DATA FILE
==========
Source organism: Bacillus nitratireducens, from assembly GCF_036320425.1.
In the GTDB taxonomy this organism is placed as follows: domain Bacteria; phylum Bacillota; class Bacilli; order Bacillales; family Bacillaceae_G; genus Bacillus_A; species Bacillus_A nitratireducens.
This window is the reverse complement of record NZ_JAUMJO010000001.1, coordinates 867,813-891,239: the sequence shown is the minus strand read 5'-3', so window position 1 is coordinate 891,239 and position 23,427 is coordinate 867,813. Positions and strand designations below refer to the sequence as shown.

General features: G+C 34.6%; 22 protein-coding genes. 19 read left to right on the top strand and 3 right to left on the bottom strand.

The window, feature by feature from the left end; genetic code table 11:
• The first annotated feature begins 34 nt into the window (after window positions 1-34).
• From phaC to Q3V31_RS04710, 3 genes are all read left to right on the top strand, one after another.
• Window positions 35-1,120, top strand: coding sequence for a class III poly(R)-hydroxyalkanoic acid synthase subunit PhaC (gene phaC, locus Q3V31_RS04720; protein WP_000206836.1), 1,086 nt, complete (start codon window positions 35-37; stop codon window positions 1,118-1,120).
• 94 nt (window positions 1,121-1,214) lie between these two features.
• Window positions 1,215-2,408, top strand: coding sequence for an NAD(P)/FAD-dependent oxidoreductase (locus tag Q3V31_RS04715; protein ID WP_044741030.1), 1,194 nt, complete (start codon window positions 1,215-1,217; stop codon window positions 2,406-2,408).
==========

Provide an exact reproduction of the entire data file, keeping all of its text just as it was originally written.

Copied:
Source organism: Bacillus nitratireducens, from assembly GCF_036320425.1.
In the GTDB taxonomy this organism is placed as follows: domain Bacteria; phylum Bacillota; class Bacilli; order Bacillales; family Bacillaceae_G; genus Bacillus_A; species Bacillus_A nitratireducens.
This window is the reverse complement of record NZ_JAUMJO010000001.1, coordinates 867,813-891,239: the sequence shown is the minus strand read 5'-3', so window position 1 is coordinate 891,239 and position 23,427 is coordinate 867,813. Positions and strand designations below refer to the sequence as shown.

General features: G+C 34.6%; 22 protein-coding genes. 19 read left to right on the top strand and 3 right to left on the bottom strand.

The window, feature by feature from the left end; genetic code table 11:
• The first annotated feature begins 34 nt into the window (after window positions 1-34).
• From phaC to Q3V31_RS04710, 3 genes are all read left to right on the top strand, one after another.
• Window positions 35-1,120, top strand: coding sequence for a class III poly(R)-hydroxyalkanoic acid synthase subunit PhaC (gene phaC, locus Q3V31_RS04720; protein WP_000206836.1), 1,086 nt, complete (start codon window positions 35-37; stop codon window positions 1,118-1,120).
• 94 nt (window positions 1,121-1,214) lie between these two features.
• Window positions 1,215-2,408, top strand: coding sequence for an NAD(P)/FAD-dependent oxidoreductase (locus tag Q3V31_RS04715; protein ID WP_044741030.1), 1,194 nt, complete (start codon window positions 1,215-1,217; stop codon window positions 2,406-2,408).